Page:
If you know what this thing does, you'll understand why I bought in preference to a multi-input audio card (actually I have a C-Port, purchased for a specific project, but I'm not very impressed by its performance). My original thought was a Lynx Two C - but that was much the same price as the 01x, so the Yamaha really does represent excellent value for money, it's almost like getting the mixer part for free :) .

    On the downside, it's quite complex and finding your way around it is not very intuitive, it took me about three weeks to get even remotely 'comfortable' with it and I still find myself scratching my head occasionally, wondering why it's not doing what I thought I'd asked it to do. Fortunately, there is a graphical presentation available (the 'StudioManager') and that has saved my bacon on more than one occasion. Some people have had issues with CPU 'spiking' and high processing overhead - although it's not been a problem for me - and it's very picky about the associated hardware, for example, it will only work with a limited number of Firewire cards.

    Similarly, although it's touted as being integrated with a number of leading softwares, it seems to me that it works best in conjunction with CuBase SX - which, as a longtime Cakewalk user, is a little unfortunate for me.

    The main disadvantage (for me) is I work with Audition most of the time, but the software does not understand ASIO so I can't use the Yamaha with it. At the moment, I'm still having to use my old Folio SX analogue mixer with Audition. I consider this to be a failure of Adobe - there is simply no excuse for not having ASIO support these days. If the next upgrade does not have it, I will get off the Adobe bus and use something else.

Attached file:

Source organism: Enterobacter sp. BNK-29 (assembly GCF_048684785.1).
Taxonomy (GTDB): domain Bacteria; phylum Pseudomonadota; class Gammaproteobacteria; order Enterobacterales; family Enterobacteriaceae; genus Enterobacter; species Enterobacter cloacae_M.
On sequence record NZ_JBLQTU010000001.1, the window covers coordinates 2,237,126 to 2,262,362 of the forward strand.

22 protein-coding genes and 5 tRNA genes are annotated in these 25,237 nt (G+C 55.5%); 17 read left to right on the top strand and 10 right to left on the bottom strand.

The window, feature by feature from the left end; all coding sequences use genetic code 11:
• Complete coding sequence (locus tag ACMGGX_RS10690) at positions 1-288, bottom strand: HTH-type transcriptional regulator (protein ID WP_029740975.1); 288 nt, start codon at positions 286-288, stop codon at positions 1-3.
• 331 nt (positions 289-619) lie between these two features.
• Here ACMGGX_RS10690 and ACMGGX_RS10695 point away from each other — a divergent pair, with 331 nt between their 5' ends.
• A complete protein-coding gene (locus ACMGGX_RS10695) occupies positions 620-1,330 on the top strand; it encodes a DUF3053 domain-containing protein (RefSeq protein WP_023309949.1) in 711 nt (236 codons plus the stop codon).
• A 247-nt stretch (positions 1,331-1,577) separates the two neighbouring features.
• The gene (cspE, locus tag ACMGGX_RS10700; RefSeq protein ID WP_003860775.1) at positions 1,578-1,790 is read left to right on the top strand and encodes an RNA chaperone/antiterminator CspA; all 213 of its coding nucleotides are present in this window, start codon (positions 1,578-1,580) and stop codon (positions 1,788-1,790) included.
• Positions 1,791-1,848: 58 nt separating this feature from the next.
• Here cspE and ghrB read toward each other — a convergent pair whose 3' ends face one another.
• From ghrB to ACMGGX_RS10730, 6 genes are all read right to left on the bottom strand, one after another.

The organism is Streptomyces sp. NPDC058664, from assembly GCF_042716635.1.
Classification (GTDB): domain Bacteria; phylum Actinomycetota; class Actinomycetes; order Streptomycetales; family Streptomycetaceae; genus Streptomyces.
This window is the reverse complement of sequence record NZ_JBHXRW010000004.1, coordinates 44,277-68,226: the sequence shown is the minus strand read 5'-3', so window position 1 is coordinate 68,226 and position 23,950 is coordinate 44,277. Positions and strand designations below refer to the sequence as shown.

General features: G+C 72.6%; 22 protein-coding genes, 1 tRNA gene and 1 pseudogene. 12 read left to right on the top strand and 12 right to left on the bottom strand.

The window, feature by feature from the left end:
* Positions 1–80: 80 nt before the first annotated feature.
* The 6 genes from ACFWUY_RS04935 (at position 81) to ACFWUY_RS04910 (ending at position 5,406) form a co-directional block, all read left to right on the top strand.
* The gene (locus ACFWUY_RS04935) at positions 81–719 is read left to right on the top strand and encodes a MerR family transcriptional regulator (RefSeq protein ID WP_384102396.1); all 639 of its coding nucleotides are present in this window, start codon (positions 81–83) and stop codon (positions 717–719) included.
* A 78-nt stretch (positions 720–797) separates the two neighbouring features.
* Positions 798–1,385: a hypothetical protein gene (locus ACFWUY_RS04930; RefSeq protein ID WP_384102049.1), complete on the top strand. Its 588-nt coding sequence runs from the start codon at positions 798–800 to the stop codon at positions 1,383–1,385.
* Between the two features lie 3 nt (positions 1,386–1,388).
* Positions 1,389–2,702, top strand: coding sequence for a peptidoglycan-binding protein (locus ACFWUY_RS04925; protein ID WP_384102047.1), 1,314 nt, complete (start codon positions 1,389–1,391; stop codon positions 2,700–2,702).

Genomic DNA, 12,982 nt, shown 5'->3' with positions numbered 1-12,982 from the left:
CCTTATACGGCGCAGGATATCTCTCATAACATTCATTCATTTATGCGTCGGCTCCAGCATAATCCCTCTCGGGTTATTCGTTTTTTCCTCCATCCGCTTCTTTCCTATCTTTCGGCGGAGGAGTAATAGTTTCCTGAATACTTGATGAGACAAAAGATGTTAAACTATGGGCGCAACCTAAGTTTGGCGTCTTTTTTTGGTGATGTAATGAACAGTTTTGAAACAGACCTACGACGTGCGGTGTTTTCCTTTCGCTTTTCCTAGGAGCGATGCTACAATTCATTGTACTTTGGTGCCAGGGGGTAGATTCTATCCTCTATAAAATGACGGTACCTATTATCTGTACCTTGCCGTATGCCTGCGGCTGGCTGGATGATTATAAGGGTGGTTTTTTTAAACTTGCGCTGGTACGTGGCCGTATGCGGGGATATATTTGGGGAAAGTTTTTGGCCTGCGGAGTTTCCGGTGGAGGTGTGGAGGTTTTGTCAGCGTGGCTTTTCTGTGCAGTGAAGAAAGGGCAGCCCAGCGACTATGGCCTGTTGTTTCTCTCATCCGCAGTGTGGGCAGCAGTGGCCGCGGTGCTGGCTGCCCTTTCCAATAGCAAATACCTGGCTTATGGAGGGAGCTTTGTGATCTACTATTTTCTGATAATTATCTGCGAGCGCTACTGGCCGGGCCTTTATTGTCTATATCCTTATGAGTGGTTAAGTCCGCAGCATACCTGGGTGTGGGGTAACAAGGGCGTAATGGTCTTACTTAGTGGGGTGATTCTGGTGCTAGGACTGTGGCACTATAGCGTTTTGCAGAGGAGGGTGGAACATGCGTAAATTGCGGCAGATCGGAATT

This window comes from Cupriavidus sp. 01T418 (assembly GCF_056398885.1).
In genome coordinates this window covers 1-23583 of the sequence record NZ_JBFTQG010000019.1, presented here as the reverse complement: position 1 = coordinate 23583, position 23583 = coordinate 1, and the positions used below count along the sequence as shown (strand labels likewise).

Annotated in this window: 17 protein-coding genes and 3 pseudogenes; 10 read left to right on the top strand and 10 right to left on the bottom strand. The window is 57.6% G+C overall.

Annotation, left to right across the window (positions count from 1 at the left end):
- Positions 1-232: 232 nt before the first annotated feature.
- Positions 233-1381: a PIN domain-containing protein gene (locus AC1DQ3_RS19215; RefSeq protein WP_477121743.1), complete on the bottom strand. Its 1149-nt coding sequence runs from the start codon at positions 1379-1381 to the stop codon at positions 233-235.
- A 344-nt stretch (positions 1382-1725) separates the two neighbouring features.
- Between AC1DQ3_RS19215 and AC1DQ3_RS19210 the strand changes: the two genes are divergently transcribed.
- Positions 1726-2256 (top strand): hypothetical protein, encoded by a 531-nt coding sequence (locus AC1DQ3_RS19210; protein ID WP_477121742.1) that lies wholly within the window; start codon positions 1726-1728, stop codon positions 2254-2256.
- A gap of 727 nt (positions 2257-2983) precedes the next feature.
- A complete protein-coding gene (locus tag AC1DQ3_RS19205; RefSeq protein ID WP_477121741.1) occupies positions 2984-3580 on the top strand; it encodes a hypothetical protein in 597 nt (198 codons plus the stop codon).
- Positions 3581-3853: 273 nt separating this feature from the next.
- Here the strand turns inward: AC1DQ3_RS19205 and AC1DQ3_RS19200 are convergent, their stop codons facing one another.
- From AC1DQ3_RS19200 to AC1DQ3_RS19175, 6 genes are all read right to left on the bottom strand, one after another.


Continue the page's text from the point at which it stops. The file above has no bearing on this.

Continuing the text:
As a stand-alone unit the 01x is very good and a real bargain at the price. However, the future of mLan (the Yamaha bus protocol) seems somewhat vague, so I don't think the 01x would be a good purchase for anyone looking to expand later, they might just find themselves with an expensive doorstop - not a problem for me, but might be for others.
  15. CyberCat

    CyberCat Active Member

    Messages:
    3,100
    Likes Received:
    2
    Trophy Points:
    38
    Alright, thanks for the explanation.

    The reason I asked is because I was considering getting one for my studio. But I've decided against it since I don't do enough "pro" level work to really justify such an investment, the music's just a hobby I enjoy.
  16. Graeme

    Graeme New Member

    Messages:
    980
    Likes Received:
    0
    Trophy Points:
    0
    As it is for me. However, I do work with audio for a living as well, so I have the advantage that some of the stuff I purchase for 'work' can also be used for 'play'.

    Actually, the Yamaha was bought for the music, so I guess it should be considered primarily as a 'hobby' purchase.

Share This Page